Artist Jo Jack’s yole is also simplicity itself, with Jim Mainland’s beautiful love letter My Dearest glazed into the structure, which includes treated wool. The boat floats generously upside down, with poem uppermost.
By its very nature, this temporarily land-locked exhibition is full of voices: Laureen Johnson’s rich, earthy Shetlandic, Morag MacInnes’s full-throated Orcadian, James Sinclair’s evocation of sea-dogs and weather-watching, Mark Ryan Smith’s historical letters (one of which is stuffed into a wooden rolling pin).
They all speak – and not just the poems, but the boats themselves. John Cumming’s lovingly carved pencil-box boats, open to reveal tiny neat bones, or one carefully chosen stone. And his main vessel, Hirta, with Morag’s extraordinary cycle of message poems, has been tested for seaworthiness, looks as reliable as the Hrossey, and much more interesting to travel in.
One of the oddest boats, by Roxane Permar, is a group of small silvered bottles, fixed together in a boat shape, all with coloured ribbons at the necks and containing the rolled up poems of James Sinclair, written on thin metal like messages for the milkman. Each bottle is marked, ‘please open’. And another, John Hunter’s silver discs securely fastened together, looks like a spaceship, or something George Bush would blow up, to be on the safe side (though it would be a terrible shame if he does).
Frances Pelly’s fibreglass Inuit-inspired canoe, with its perfectly round blue lifesaver, rewards looking at the making process documented in photographs and on the website, as each layer has been painstakingly built up and covered until the structure looks like it will last forever (I hope it does).
Inside, John Aberdein’s poem lamenting the lack of official recognition of explorer John Rae, will be sealed on a memory stick, along with the boat plans and drawings, as it is too long to fit inside in any other form. An interesting contrast between history and modern technology.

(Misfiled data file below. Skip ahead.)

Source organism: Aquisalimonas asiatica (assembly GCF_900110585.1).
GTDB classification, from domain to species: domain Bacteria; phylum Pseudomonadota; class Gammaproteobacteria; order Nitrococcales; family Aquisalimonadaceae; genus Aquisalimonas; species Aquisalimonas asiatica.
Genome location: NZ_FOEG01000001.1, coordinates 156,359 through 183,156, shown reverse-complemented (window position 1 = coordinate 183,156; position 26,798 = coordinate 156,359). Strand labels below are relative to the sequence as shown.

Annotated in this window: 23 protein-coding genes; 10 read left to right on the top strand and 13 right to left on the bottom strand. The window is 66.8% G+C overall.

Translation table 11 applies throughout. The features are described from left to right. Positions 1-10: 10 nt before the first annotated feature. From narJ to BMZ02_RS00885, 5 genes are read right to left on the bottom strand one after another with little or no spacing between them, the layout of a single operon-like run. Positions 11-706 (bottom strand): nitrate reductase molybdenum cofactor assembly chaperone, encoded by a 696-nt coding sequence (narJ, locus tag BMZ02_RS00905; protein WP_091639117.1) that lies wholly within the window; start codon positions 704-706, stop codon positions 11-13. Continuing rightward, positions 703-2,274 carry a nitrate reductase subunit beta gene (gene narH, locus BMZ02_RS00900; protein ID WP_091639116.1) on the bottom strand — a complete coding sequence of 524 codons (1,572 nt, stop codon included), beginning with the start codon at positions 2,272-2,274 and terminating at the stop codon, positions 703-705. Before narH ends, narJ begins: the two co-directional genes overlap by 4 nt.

They are lovely pieces, and will make one of the richest and strangest flotillas ever to take to the sea. When they are finally launched in August, who knows where some will end up? They might be fished out of the sea as art pollution, or found in Stavanger and thrown away, or treasured.
The early mailboats cried out for help. These speak with a different message: about permanence and fragility; the possibilities of communication between artists and writers, Orcadians and Shetlanders. They end up speaking somehow with all our voices, past and present, holding out despite everything: living, loving and dying together, and occasionally setting off across the real or metaphorical dangerous sea.
If we’re no longer clinging to basic survival, and communicate in a bewildering amount of ways, we’re still crying out for something; an acknowledgment that we’re alive, and it’s all been worth it. Mind you, as Laureen Johnson puts it below, a bit of communication uncertainty is not always a bad thing:
Brakkin oot o da wub
As we come ever mair
as da treeds ida wub
o da world wipps tighter,
an we spin i wir sylken trap
sometimes you feel laek
freeing an airm,
firin a message ida sea,
an owld-fashioned chance
on it ever
The collaborating writer/artist pairs are:
Alison Flett and Laura Drever
Yvonne Gray and Colin Kirkpatrick
Morag MacInnes and John Cumming
John Aberdein and Frances Pelly
Laureen Johnson and Mike Finnie
Mark Ryan Smith and John Hunter
James Sinclair and Roxane Permar
Jim Mainland and Jo Jack
© Pamela Beasant, 2008